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UK Eugenics/Fascism: Royal doctors go Nazi

 
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TonyGosling
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PostPosted: Mon Nov 06, 2006 1:17 am    Post subject: UK Eugenics/Fascism: Royal doctors go Nazi Reply with quote

A good day to 'bury bad news'. On the day Saddam's verdict was announced there was little or no time to discuss this one! Phew, cry the Nazis - Tony

The Independent on Sunday
5 November 2006 23:56

Allow 'active euthanasia' for disabled babies, doctors urge
http://news.independent.co.uk/uk/health_medical/article1956609.ece

By Francis Elliott, Whitehall Editor
Published: 05 November 2006

Doctors are urging health regulators to consider allowing the "active euthanasia" of severely disabled newborn babies.
The Royal College of Obstetricians and Gynaecology has put forward the option of permitting mercy killings of the sickest infants to a review of medical ethics.
It says "active euthanasia" should be considered for the overall benefit of families who would otherwise suffer years of emotional and financial suffering.
Deliberate action to end infants' lives may also reduce the number of late abortions, since it would allow women the chance to decide whether their disabled child should live.
"A very disabled child can mean a disabled family. If life-shortening and deliberate interventions to kill infants were available, they might have an impact on obstetric decision-making," the college writes in a submission to the Nuffield Council on Bioethics.
"We would like the working party to think more radically about non-resuscitation, withdrawal of treatment decisions, the best interests test, and active euthanasia, as they are ways of widening the management options available to the sickest of newborns."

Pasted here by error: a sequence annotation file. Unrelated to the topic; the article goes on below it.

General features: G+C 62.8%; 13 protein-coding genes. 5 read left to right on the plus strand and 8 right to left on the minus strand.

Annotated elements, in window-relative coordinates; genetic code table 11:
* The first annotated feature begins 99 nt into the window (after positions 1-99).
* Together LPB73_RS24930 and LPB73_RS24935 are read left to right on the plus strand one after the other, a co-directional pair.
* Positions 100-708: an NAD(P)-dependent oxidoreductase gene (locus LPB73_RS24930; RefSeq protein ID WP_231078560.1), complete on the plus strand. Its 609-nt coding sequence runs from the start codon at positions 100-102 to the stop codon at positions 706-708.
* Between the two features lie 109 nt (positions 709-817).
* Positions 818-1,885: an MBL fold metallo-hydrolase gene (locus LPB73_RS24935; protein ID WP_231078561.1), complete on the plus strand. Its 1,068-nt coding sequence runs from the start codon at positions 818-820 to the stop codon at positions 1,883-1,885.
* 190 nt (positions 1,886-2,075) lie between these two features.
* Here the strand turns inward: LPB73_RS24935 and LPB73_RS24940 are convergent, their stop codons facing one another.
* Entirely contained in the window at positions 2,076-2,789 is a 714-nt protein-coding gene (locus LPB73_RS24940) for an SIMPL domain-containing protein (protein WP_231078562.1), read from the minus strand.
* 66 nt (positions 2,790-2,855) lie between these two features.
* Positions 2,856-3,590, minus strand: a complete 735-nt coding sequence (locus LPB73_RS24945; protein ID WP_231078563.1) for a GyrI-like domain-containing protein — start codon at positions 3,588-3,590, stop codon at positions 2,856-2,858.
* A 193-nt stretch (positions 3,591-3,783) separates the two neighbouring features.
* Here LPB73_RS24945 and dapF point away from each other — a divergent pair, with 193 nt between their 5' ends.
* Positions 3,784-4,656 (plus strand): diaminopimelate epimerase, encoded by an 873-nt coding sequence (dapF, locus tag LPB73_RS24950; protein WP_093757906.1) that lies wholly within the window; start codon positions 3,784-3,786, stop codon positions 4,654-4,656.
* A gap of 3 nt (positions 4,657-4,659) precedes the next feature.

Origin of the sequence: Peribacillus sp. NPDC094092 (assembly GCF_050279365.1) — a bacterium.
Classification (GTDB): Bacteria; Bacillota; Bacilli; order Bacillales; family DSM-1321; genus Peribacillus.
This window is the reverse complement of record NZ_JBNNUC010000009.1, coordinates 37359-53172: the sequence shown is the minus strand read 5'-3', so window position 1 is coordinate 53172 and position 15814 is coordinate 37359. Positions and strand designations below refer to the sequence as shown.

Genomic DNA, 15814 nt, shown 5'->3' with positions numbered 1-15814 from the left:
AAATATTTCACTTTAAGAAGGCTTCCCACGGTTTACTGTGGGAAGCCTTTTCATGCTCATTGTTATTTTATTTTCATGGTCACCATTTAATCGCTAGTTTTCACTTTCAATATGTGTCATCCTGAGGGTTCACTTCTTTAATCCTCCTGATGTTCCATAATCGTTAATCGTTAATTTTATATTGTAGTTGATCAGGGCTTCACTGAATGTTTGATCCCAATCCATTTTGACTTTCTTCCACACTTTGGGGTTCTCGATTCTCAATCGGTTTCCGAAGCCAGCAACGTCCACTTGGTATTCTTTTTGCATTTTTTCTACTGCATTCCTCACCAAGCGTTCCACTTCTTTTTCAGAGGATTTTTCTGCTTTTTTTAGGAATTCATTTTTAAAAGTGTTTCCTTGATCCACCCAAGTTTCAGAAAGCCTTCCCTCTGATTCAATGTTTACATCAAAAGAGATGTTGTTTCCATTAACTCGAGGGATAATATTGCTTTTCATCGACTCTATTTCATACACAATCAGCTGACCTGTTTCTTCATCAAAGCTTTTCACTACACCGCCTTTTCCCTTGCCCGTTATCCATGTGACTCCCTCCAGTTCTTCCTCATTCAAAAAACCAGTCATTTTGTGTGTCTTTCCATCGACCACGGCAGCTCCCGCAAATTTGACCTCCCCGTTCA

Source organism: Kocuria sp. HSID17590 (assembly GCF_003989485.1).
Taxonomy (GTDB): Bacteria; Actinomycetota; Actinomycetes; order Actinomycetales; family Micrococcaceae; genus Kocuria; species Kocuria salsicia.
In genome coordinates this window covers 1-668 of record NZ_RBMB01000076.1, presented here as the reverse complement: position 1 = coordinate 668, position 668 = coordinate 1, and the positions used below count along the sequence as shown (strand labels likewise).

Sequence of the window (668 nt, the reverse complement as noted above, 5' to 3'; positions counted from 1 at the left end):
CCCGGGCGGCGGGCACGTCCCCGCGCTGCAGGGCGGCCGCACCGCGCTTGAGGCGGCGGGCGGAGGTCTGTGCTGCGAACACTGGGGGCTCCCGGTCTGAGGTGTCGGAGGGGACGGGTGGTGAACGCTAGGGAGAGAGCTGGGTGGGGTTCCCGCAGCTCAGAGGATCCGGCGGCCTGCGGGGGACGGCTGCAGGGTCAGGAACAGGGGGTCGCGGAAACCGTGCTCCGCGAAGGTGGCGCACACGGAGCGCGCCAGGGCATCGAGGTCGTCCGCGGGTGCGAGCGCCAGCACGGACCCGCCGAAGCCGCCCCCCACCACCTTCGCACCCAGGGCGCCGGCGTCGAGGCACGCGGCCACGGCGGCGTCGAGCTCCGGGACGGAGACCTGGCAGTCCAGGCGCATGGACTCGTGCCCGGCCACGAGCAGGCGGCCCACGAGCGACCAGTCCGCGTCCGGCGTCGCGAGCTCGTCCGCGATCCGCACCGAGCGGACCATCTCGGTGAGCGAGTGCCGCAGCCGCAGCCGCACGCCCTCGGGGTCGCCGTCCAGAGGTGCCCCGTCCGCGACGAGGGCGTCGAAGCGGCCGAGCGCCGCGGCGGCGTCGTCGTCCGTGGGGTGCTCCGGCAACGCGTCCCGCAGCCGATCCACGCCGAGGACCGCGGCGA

Such mercy killings are already allowed in the Netherlands for incurable conditions such as severe spina bifida. John Harris, a member of the official Human Genetics Commission and professor of bioethics at Manchester University, welcomed the college's submission. "We can terminate for serious foetal abnormality up to term, but cannot kill a newborn," he told The Sunday Times. "What do people think has happened in the passage down the birth canal to make it OK to kill the foetus at one end of the birth canal but not the other?"
Dr Pieter Sauer, co-author of the Groningen Protocol, the guidelines governing infant euthanasia in the Netherlands, said British medics already carry out mercy killings and should be allowed to do so in the open. "English neonatologists gave me the indication that this is happening."
But the paper quoted John Wyatt, consultant neonatologist at University College Hospital, as saying: "Intentional killing is not part of medical care... once you introduce the possibility of intentional killing you change the fundamental nature of medicine. It becomes a subjective decision of whose life is worthwhile."
Simone Aspis of the British Council of Disabled People said: "Euthanasia for disabled newborns tells society that being born disabled is a bad thing. If we introduced euthanasia for certain conditions, it would tell adults with those conditions that they are worth less than other members of society."
Doctors are urging health regulators to consider allowing the "active euthanasia" of severely disabled newborn babies.
The Royal College of Obstetricians and Gynaecology has put forward the option of permitting mercy killings of the sickest infants to a review of medical ethics.
It says "active euthanasia" should be considered for the overall benefit of families who would otherwise suffer years of emotional and financial suffering.